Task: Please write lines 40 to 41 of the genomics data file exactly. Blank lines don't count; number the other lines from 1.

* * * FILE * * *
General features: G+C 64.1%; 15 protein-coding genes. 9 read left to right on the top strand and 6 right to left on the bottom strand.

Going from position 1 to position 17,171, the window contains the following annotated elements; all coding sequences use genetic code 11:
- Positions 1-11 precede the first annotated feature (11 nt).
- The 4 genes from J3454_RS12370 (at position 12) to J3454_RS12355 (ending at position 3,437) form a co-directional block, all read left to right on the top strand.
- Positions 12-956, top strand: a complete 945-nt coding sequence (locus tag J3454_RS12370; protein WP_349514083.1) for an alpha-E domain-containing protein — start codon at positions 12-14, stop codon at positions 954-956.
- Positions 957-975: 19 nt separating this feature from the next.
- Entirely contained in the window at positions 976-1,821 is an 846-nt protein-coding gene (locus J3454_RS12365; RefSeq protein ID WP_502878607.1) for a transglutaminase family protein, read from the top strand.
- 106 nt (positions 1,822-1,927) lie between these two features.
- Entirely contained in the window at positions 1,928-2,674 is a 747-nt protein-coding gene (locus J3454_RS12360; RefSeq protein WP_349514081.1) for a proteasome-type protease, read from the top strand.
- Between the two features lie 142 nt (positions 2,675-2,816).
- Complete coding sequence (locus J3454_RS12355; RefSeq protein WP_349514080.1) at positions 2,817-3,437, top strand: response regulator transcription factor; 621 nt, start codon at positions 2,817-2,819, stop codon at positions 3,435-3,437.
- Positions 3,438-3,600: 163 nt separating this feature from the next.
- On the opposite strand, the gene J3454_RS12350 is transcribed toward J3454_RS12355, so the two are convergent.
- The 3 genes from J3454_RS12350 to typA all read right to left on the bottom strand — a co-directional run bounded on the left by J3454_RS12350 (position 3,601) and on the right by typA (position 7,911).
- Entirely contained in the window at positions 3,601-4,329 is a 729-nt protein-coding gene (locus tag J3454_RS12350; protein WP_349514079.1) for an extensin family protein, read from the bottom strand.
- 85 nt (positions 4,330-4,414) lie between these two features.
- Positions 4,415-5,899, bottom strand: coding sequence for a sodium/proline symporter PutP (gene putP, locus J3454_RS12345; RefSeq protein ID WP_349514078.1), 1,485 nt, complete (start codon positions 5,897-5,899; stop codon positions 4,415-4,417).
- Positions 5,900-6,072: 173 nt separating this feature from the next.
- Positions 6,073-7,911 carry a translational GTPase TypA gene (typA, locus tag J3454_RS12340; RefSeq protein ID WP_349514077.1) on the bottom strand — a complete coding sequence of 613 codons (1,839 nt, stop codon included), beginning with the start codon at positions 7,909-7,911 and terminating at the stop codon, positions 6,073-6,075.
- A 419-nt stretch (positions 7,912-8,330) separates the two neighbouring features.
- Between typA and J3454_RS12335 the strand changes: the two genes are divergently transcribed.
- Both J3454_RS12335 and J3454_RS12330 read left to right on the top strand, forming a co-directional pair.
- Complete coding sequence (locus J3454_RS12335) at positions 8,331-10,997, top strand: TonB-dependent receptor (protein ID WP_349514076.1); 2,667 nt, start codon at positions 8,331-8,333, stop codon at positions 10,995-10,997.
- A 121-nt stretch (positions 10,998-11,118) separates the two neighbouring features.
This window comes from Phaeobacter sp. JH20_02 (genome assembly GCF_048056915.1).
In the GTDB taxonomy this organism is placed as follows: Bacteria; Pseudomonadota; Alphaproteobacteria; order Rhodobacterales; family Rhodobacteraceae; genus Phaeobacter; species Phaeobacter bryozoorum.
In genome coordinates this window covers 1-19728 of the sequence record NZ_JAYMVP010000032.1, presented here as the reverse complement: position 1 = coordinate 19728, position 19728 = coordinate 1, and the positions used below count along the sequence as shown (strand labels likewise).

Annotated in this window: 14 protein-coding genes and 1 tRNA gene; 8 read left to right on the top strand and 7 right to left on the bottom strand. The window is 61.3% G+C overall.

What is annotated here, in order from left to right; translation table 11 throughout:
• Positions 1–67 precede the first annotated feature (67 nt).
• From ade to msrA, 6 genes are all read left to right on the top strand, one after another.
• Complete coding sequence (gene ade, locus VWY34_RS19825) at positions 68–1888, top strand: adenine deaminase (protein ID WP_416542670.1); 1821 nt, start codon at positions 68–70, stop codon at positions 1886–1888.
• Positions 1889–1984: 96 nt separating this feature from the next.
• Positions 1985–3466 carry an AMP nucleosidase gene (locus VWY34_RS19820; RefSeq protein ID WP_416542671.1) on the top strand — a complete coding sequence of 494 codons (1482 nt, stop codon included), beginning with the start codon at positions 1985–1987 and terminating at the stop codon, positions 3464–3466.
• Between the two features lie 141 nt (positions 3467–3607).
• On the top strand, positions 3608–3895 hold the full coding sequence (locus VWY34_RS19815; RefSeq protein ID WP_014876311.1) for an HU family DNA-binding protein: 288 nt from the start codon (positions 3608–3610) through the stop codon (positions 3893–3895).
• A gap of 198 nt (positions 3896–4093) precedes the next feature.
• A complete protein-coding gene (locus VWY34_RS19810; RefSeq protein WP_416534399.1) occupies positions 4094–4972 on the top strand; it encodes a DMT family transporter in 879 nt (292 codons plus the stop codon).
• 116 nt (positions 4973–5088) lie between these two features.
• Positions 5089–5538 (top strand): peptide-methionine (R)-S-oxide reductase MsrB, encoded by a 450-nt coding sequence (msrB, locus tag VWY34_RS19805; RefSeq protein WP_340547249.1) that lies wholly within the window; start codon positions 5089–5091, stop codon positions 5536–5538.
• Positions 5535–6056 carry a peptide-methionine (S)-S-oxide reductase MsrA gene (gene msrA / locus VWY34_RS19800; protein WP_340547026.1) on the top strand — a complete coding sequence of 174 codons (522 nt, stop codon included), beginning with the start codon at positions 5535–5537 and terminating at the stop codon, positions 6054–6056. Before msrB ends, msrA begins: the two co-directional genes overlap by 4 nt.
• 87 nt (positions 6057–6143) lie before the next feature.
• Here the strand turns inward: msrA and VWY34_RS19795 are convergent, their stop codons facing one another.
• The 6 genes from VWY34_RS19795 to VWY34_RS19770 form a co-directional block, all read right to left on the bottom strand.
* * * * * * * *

• Positions 5089–5538 (top strand): peptide-methionine (R)-S-oxide reductase MsrB, encoded by a 450-nt coding sequence (msrB, locus tag VWY34_RS19805; RefSeq protein WP_340547249.1) that lies wholly within the window; start codon positions 5089–5091, stop codon positions 5536–5538.
• Positions 5535–6056 carry a peptide-methionine (S)-S-oxide reductase MsrA gene (gene msrA / locus VWY34_RS19800; protein WP_340547026.1) on the top strand — a complete coding sequence of 174 codons (522 nt, stop codon included), beginning with the start codon at positions 5535–5537 and terminating at the stop codon, positions 6054–6056. Before msrB ends, msrA begins: the two co-directional genes overlap by 4 nt.